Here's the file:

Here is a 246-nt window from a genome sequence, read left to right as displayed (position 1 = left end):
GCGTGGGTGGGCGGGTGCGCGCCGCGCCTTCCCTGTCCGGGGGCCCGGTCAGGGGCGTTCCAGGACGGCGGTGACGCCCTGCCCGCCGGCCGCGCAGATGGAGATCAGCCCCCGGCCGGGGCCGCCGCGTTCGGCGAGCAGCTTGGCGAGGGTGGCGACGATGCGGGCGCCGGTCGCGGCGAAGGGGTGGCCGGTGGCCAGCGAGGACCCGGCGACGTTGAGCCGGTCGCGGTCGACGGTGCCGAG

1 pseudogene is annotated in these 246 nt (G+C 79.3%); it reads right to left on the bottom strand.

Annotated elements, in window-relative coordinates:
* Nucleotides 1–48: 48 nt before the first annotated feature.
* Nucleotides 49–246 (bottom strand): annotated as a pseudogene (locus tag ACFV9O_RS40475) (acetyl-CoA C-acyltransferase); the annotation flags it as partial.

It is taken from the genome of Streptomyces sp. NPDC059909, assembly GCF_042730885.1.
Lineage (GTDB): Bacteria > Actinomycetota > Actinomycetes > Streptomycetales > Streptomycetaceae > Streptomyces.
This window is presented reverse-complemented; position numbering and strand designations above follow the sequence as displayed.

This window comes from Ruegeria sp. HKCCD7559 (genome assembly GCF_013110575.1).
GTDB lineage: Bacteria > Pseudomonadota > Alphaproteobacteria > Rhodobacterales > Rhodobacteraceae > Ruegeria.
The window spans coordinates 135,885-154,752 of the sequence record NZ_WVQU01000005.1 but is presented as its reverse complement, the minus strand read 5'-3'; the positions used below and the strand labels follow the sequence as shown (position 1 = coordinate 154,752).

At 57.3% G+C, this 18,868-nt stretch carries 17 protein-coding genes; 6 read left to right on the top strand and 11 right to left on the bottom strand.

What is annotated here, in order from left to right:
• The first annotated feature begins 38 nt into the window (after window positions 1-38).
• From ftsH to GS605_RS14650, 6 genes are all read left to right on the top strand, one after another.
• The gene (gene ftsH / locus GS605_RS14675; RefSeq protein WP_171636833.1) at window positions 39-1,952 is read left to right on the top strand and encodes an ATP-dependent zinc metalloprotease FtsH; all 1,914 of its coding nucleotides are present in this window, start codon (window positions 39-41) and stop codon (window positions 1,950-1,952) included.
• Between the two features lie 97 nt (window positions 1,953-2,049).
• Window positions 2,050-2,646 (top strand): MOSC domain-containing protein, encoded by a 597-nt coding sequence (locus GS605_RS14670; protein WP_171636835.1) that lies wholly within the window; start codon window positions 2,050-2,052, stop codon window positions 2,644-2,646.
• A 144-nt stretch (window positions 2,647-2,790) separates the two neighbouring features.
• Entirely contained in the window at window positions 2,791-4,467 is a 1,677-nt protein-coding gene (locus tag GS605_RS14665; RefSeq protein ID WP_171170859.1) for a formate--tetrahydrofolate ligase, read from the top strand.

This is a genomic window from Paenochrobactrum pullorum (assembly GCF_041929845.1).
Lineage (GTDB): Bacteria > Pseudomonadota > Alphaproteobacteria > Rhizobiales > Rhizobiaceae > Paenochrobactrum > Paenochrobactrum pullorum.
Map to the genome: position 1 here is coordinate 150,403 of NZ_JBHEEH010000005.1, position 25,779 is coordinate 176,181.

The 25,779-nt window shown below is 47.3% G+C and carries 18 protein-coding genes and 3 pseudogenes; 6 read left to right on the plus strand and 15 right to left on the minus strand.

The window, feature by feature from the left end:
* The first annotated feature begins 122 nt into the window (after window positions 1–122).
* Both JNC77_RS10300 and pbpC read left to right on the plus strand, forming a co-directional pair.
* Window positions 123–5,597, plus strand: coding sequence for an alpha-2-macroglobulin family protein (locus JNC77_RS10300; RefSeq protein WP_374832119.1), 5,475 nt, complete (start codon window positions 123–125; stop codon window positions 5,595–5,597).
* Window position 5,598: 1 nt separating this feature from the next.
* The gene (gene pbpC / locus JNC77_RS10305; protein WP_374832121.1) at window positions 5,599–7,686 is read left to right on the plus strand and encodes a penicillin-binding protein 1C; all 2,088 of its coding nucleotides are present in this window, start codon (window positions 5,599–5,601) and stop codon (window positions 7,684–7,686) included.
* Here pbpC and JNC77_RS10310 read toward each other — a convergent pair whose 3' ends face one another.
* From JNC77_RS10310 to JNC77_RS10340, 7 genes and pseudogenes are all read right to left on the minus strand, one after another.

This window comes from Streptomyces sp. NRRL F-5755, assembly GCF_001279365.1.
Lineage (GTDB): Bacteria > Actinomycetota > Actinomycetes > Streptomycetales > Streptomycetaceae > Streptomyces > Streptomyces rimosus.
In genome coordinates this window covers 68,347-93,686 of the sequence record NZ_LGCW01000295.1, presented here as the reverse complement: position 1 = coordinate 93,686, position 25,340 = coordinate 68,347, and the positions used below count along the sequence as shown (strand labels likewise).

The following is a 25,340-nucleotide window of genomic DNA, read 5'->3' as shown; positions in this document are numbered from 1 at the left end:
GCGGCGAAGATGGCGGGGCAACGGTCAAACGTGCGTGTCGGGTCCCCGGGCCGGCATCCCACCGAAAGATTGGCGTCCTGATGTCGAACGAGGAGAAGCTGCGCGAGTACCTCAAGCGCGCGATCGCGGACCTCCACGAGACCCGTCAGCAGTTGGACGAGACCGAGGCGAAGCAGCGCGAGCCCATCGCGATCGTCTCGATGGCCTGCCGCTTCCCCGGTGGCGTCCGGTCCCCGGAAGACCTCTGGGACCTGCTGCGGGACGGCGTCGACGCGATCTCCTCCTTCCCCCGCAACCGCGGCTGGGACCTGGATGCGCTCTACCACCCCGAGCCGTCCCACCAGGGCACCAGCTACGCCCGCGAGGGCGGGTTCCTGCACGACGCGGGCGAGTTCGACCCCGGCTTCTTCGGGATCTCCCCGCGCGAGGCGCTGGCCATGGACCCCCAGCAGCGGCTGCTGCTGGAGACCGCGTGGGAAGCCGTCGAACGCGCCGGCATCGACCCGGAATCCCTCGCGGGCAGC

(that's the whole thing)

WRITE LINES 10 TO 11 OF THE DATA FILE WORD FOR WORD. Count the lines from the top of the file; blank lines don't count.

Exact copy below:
This window comes from Ruegeria sp. HKCCD7559 (genome assembly GCF_013110575.1).
GTDB lineage: Bacteria > Pseudomonadota > Alphaproteobacteria > Rhodobacterales > Rhodobacteraceae > Ruegeria.